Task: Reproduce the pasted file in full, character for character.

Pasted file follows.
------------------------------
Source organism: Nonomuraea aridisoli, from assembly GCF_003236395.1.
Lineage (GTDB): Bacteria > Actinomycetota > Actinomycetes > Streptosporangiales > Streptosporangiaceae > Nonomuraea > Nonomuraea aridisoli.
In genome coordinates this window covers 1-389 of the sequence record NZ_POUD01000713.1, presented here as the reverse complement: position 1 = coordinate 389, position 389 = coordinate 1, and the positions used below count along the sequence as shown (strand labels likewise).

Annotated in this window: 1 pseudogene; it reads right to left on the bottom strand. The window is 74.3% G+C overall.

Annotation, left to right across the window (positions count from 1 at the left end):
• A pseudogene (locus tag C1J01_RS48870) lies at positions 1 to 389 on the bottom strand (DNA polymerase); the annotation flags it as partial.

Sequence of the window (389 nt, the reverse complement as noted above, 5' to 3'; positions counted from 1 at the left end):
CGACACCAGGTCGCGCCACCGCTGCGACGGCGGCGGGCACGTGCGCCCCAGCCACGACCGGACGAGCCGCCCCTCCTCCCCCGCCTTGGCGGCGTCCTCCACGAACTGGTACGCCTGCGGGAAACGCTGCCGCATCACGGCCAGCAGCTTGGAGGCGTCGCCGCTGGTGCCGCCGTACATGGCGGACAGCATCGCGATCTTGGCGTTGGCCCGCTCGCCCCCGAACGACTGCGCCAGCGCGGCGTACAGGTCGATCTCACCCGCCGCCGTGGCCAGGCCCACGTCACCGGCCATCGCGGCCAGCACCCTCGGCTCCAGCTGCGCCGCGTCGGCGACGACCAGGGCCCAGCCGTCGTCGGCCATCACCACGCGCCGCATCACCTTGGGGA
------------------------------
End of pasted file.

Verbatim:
Source organism: Nonomuraea aridisoli, from assembly GCF_003236395.1.
Lineage (GTDB): Bacteria > Actinomycetota > Actinomycetes > Streptosporangiales > Streptosporangiaceae > Nonomuraea > Nonomuraea aridisoli.
In genome coordinates this window covers 1-389 of the sequence record NZ_POUD01000713.1, presented here as the reverse complement: position 1 = coordinate 389, position 389 = coordinate 1, and the positions used below count along the sequence as shown (strand labels likewise).

Annotated in this window: 1 pseudogene; it reads right to left on the bottom strand. The window is 74.3% G+C overall.

Annotation, left to right across the window (positions count from 1 at the left end):
• A pseudogene (locus tag C1J01_RS48870) lies at positions 1 to 389 on the bottom strand (DNA polymerase); the annotation flags it as partial.

Sequence of the window (389 nt, the reverse complement as noted above, 5' to 3'; positions counted from 1 at the left end):
CGACACCAGGTCGCGCCACCGCTGCGACGGCGGCGGGCACGTGCGCCCCAGCCACGACCGGACGAGCCGCCCCTCCTCCCCCGCCTTGGCGGCGTCCTCCACGAACTGGTACGCCTGCGGGAAACGCTGCCGCATCACGGCCAGCAGCTTGGAGGCGTCGCCGCTGGTGCCGCCGTACATGGCGGACAGCATCGCGATCTTGGCGTTGGCCCGCTCGCCCCCGAACGACTGCGCCAGCGCGGCGTACAGGTCGATCTCACCCGCCGCCGTGGCCAGGCCCACGTCACCGGCCATCGCGGCCAGCACCCTCGGCTCCAGCTGCGCCGCGTCGGCGACGACCAGGGCCCAGCCGTCGTCGGCCATCACCACGCGCCGCATCACCTTGGGGA